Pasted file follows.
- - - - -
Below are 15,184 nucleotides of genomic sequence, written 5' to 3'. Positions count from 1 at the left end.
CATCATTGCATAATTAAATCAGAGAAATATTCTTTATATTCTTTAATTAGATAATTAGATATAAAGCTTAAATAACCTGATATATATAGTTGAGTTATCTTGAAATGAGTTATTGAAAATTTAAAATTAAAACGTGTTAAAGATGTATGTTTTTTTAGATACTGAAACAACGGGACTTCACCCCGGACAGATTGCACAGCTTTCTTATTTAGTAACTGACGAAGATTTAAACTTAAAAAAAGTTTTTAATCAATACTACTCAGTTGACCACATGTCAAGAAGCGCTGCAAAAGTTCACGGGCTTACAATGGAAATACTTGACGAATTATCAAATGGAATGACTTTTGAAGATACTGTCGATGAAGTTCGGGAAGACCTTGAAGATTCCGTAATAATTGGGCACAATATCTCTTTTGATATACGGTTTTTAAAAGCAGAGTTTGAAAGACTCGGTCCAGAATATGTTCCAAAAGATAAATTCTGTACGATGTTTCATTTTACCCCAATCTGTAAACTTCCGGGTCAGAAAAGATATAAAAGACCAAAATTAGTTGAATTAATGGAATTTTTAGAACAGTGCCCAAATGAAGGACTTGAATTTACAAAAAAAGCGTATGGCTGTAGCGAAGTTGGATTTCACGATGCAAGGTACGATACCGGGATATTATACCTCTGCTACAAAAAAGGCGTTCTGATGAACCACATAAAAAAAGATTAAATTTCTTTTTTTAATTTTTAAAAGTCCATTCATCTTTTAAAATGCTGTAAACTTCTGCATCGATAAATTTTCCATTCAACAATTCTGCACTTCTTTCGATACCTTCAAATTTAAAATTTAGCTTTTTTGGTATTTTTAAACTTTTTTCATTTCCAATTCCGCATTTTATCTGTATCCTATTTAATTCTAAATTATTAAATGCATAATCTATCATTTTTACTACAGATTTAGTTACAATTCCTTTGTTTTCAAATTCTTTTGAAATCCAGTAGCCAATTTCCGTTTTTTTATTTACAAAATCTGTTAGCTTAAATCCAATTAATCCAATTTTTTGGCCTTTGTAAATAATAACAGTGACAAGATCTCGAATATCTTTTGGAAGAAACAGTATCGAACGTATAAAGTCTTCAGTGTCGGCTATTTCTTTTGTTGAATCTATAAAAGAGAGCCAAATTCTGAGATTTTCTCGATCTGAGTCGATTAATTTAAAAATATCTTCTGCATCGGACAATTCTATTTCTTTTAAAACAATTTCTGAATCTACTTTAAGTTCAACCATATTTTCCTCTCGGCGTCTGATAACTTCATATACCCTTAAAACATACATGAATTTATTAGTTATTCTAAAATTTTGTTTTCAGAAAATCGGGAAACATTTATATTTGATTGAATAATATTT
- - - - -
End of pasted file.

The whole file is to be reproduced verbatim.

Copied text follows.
Below are 15,184 nucleotides of genomic sequence, written 5' to 3'. Positions count from 1 at the left end.
CATCATTGCATAATTAAATCAGAGAAATATTCTTTATATTCTTTAATTAGATAATTAGATATAAAGCTTAAATAACCTGATATATATAGTTGAGTTATCTTGAAATGAGTTATTGAAAATTTAAAATTAAAACGTGTTAAAGATGTATGTTTTTTTAGATACTGAAACAACGGGACTTCACCCCGGACAGATTGCACAGCTTTCTTATTTAGTAACTGACGAAGATTTAAACTTAAAAAAAGTTTTTAATCAATACTACTCAGTTGACCACATGTCAAGAAGCGCTGCAAAAGTTCACGGGCTTACAATGGAAATACTTGACGAATTATCAAATGGAATGACTTTTGAAGATACTGTCGATGAAGTTCGGGAAGACCTTGAAGATTCCGTAATAATTGGGCACAATATCTCTTTTGATATACGGTTTTTAAAAGCAGAGTTTGAAAGACTCGGTCCAGAATATGTTCCAAAAGATAAATTCTGTACGATGTTTCATTTTACCCCAATCTGTAAACTTCCGGGTCAGAAAAGATATAAAAGACCAAAATTAGTTGAATTAATGGAATTTTTAGAACAGTGCCCAAATGAAGGACTTGAATTTACAAAAAAAGCGTATGGCTGTAGCGAAGTTGGATTTCACGATGCAAGGTACGATACCGGGATATTATACCTCTGCTACAAAAAAGGCGTTCTGATGAACCACATAAAAAAAGATTAAATTTCTTTTTTTAATTTTTAAAAGTCCATTCATCTTTTAAAATGCTGTAAACTTCTGCATCGATAAATTTTCCATTCAACAATTCTGCACTTCTTTCGATACCTTCAAATTTAAAATTTAGCTTTTTTGGTATTTTTAAACTTTTTTCATTTCCAATTCCGCATTTTATCTGTATCCTATTTAATTCTAAATTATTAAATGCATAATCTATCATTTTTACTACAGATTTAGTTACAATTCCTTTGTTTTCAAATTCTTTTGAAATCCAGTAGCCAATTTCCGTTTTTTTATTTACAAAATCTGTTAGCTTAAATCCAATTAATCCAATTTTTTGGCCTTTGTAAATAATAACAGTGACAAGATCTCGAATATCTTTTGGAAGAAACAGTATCGAACGTATAAAGTCTTCAGTGTCGGCTATTTCTTTTGTTGAATCTATAAAAGAGAGCCAAATTCTGAGATTTTCTCGATCTGAGTCGATTAATTTAAAAATATCTTCTGCATCGGACAATTCTATTTCTTTTAAAACAATTTCTGAATCTACTTTAAGTTCAACCATATTTTCCTCTCGGCGTCTGATAACTTCATATACCCTTAAAACATACATGAATTTATTAGTTATTCTAAAATTTTGTTTTCAGAAAATCGGGAAACATTTATATTTGATTGAATAATATTT